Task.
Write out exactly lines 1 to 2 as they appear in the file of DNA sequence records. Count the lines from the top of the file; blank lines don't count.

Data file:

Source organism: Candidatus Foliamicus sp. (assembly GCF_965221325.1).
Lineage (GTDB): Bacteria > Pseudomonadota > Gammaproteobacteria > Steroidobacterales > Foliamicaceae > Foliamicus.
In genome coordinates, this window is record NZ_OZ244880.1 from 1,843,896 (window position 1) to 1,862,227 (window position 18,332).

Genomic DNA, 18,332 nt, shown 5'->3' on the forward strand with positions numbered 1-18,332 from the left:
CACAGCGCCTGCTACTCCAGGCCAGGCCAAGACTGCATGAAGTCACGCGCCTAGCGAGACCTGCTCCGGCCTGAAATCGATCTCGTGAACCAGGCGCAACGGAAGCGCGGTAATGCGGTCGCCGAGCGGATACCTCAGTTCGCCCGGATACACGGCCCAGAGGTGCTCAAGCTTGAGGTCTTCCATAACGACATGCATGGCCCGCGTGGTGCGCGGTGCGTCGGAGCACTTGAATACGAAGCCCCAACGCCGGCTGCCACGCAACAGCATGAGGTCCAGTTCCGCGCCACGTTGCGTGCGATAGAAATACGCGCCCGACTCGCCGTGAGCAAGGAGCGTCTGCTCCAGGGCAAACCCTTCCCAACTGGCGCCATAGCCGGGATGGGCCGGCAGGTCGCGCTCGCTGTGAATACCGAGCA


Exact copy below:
Source organism: Candidatus Foliamicus sp. (assembly GCF_965221325.1).
Lineage (GTDB): Bacteria > Pseudomonadota > Gammaproteobacteria > Steroidobacterales > Foliamicaceae > Foliamicus.